What it is:
Respite services are amongst the most valuable, and under-utilized, services in the caregivers tool box. The truth be told, many people really do not know what it is. Respite is a break for the full time caregiver who receives no pay. It is a way for a spouse, sibling, child or friend, who provides care, to take a break and address personal issues. It should not be confused with the taking on of a full or part time health aide or caregiver. Rather, it is the utilization of a trusted person or agency for a few hours that can allow the primary caregiver to run errands, address personal issues, or just plain take a break.
This service is under-utilized for a variety of reasons. A lack of awareness is one. Not knowing that this valuable (and actually common) service is available for caregivers. A lack of the facts is another common reason. As a caregiver, you are more likely than not focused on the condition and needs of the person you are providing care to. However, caregivers also suffer from an array of health ailments related to providing care. Did you know:
- Family caregivers who provide over 30 hours of care weekly are more likely to experience symptoms of depression or anxiety than non-caregivers. For those caring for a spouse the rate is six times higher; for adult children caring for a parent the rate is twice as high.
- Family caregivers suffer a chronic condition at more than twice the rate as non-caregivers.
- Stress from providing care can take as much as ten years off a family caregiver’s life.
- Elderly spousal caregivers with their own history of illness, and who are experiencing care-related stress, have a 63 percent higher mortality rate than non-caregiving peers.
Finally, one of the reasons that this valuable service is often overlooked is that as good people, we tend to blend our roles. We do not separate spouse and caregiver, or child and caregiver, or friend and caregiver. We tend to feel obligated as a spouse, child, or friend to also be the caregiver. In turn, we often do not recognize that we need a break from time to time to refresh ourselves or re-charge our “batteries”. As a spouse, child or friend we do not feel entitled to a break, even though we are most definitely in need of a break! Respite is an opportunity to step away, take a deep breath and take a little bit of your life back.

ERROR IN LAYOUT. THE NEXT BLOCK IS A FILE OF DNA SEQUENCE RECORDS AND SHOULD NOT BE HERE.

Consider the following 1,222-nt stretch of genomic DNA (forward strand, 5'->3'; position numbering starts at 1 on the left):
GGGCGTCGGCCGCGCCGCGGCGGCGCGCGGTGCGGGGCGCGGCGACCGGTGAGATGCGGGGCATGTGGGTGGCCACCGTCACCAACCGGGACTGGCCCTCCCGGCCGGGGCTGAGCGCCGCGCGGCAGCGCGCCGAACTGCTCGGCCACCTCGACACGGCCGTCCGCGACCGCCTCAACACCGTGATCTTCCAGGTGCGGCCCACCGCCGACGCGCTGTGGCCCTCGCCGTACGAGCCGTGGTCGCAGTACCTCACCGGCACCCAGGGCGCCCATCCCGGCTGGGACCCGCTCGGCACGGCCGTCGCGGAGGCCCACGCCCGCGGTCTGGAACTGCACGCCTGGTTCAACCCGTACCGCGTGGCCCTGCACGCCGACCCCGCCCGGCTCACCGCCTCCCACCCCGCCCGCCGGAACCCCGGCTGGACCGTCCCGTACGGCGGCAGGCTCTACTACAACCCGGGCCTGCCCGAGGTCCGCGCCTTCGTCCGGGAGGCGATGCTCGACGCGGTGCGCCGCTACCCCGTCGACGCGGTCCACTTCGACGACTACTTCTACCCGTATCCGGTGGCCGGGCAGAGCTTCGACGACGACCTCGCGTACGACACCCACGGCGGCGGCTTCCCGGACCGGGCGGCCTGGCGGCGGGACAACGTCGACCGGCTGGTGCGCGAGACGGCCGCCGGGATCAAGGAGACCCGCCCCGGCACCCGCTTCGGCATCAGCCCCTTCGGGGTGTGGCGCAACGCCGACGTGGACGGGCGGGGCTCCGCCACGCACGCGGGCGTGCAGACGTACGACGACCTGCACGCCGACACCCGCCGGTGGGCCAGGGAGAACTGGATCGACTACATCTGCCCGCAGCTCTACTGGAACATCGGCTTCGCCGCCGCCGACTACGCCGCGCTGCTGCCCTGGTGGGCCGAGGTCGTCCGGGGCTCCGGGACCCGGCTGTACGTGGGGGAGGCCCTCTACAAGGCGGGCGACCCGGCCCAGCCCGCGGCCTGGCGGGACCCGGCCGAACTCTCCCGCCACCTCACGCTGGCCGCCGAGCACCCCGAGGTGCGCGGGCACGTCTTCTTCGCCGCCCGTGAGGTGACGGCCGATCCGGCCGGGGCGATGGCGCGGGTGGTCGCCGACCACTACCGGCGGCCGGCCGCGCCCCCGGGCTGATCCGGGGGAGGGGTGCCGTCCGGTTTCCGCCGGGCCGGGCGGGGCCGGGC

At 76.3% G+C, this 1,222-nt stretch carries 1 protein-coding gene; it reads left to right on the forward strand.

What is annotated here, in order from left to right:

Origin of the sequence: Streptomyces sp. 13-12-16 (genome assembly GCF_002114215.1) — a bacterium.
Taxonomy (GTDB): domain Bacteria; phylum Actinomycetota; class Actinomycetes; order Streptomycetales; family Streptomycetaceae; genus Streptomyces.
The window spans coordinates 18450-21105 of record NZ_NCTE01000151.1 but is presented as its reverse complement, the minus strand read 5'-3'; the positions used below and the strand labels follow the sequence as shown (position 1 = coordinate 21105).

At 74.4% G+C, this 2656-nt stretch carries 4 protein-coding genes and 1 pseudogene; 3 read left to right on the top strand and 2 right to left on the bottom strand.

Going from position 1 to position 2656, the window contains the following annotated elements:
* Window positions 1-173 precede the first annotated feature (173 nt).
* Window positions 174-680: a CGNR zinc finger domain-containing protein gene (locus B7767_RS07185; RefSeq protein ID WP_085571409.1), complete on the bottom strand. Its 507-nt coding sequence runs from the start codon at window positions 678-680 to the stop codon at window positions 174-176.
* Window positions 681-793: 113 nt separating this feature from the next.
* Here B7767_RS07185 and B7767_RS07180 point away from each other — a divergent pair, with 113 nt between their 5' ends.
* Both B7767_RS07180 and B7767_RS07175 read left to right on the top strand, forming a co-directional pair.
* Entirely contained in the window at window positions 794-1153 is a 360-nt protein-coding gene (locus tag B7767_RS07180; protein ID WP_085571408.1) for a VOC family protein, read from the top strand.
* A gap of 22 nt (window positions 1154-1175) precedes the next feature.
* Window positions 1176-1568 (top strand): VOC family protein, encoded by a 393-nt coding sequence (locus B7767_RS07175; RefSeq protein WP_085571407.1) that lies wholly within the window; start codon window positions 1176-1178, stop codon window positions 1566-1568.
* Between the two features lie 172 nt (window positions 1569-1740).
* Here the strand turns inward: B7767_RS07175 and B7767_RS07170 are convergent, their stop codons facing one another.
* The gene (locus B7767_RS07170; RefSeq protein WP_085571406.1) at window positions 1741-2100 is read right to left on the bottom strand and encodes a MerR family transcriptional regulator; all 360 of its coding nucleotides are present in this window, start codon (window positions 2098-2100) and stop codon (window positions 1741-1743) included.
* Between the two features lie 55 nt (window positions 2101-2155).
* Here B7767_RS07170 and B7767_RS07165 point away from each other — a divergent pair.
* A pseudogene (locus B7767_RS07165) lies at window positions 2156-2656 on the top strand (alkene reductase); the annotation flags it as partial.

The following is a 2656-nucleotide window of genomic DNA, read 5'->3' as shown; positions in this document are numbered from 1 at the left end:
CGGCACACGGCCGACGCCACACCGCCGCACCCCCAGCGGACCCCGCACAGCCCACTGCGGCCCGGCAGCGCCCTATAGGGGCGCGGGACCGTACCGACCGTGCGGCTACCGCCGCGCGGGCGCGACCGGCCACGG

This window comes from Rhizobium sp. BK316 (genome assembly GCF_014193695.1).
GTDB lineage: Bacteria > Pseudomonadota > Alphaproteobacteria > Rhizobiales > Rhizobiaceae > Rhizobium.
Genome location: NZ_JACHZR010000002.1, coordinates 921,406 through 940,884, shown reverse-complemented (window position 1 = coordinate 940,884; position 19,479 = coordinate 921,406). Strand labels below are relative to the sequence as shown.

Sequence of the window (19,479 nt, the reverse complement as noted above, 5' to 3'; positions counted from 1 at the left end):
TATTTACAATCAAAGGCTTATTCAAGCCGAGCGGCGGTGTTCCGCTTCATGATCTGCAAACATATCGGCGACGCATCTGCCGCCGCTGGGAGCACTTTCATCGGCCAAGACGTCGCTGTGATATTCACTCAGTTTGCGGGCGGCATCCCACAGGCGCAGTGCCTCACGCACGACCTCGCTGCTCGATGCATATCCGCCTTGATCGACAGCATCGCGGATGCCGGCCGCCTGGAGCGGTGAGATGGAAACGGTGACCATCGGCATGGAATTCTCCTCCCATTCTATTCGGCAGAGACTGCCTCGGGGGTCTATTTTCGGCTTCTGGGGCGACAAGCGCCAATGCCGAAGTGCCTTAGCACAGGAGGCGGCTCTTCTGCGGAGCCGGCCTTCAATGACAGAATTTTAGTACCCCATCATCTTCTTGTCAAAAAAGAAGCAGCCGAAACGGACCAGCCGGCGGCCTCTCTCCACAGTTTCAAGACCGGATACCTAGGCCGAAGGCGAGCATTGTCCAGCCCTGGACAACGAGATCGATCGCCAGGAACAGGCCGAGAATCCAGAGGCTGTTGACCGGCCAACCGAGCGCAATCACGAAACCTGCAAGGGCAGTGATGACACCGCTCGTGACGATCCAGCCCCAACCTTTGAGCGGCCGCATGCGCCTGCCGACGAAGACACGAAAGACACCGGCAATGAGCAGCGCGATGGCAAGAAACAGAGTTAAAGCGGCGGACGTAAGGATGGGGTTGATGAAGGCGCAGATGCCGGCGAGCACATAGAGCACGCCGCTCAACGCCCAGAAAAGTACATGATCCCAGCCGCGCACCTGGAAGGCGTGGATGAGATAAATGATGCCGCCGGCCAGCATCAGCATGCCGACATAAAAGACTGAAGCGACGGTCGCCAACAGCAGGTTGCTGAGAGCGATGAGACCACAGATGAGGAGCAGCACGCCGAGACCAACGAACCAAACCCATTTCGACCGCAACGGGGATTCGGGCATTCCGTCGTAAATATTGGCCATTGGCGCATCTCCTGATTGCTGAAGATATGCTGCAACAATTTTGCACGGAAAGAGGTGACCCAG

Why it is important:
The importance of Respite both as a service and as a concept cannot be understated. Respite services allow the primary caregiver to rest, re-charge, and re-establish themselves. These breaks allow the caregiver to reduce stress levels, and therefore, provide better care. Furthermore, by taking a break and reducing their stress levels, the caregiver is giving their own immune system a boost, which can help alleviate ailments related to caregiver stress. Respite allows the caregiver to re-establish their patience. This re-establishment is therapeutic for both the caregiver, and the person who is receiving care. It is also an important preventive measure to help protect against unintentional dependent adult abuse. A couple of weekly hours costs very little, and in terms of preventing caregiver burnout, or dependent adult abuse, it is absolutely priceless.
How to start with loved one: